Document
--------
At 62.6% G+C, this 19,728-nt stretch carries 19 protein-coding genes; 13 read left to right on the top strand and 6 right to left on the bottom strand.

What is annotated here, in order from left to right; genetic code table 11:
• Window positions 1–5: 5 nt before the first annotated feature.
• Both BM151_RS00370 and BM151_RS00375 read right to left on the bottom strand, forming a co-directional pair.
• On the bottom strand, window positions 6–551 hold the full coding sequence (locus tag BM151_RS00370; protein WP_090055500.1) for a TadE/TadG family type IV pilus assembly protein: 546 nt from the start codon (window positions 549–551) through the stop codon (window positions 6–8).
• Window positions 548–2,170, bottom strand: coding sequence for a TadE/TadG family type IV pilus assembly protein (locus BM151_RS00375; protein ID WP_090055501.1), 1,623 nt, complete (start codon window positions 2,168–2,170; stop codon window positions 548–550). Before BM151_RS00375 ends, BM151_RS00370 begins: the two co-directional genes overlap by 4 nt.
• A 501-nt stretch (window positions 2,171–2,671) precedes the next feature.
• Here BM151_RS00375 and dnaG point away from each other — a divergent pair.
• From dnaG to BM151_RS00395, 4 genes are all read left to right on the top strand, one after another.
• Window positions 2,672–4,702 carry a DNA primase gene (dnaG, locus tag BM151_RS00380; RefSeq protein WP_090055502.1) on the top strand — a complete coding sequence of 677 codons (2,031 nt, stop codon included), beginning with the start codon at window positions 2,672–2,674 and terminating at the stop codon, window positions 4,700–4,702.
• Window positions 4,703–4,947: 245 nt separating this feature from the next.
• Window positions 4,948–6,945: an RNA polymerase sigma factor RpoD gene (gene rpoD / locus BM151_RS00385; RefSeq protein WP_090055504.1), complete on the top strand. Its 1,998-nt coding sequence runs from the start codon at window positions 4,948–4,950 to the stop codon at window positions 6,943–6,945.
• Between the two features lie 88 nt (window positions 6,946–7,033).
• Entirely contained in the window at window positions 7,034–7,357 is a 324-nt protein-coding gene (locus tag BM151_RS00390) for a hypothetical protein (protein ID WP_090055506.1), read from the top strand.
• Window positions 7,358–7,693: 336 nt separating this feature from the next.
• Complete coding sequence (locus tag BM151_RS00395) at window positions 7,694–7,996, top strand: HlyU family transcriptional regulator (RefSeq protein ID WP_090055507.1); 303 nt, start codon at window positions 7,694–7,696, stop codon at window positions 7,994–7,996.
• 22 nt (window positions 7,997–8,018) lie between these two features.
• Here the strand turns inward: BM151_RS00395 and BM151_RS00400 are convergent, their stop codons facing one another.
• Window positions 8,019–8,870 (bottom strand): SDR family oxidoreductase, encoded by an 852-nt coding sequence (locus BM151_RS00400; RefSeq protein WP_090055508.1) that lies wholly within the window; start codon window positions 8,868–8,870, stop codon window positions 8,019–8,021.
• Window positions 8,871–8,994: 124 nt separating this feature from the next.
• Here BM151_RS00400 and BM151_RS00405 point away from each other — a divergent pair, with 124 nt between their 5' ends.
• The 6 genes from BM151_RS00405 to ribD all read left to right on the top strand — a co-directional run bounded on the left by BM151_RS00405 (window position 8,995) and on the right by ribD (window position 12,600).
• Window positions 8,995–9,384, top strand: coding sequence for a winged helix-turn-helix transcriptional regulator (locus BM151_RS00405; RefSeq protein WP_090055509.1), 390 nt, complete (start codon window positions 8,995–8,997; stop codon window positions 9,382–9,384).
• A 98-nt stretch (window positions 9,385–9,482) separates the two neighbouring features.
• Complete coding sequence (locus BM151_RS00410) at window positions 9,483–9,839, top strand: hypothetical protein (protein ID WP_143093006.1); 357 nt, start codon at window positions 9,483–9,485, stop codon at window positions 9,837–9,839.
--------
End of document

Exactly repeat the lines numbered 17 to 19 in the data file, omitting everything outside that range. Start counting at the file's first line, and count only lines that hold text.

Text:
• 22 nt (window positions 7,997–8,018) lie between these two features.
• Here the strand turns inward: BM151_RS00395 and BM151_RS00400 are convergent, their stop codons facing one another.
• Window positions 8,019–8,870 (bottom strand): SDR family oxidoreductase, encoded by an 852-nt coding sequence (locus BM151_RS00400; RefSeq protein WP_090055508.1) that lies wholly within the window; start codon window positions 8,868–8,870, stop codon window positions 8,019–8,021.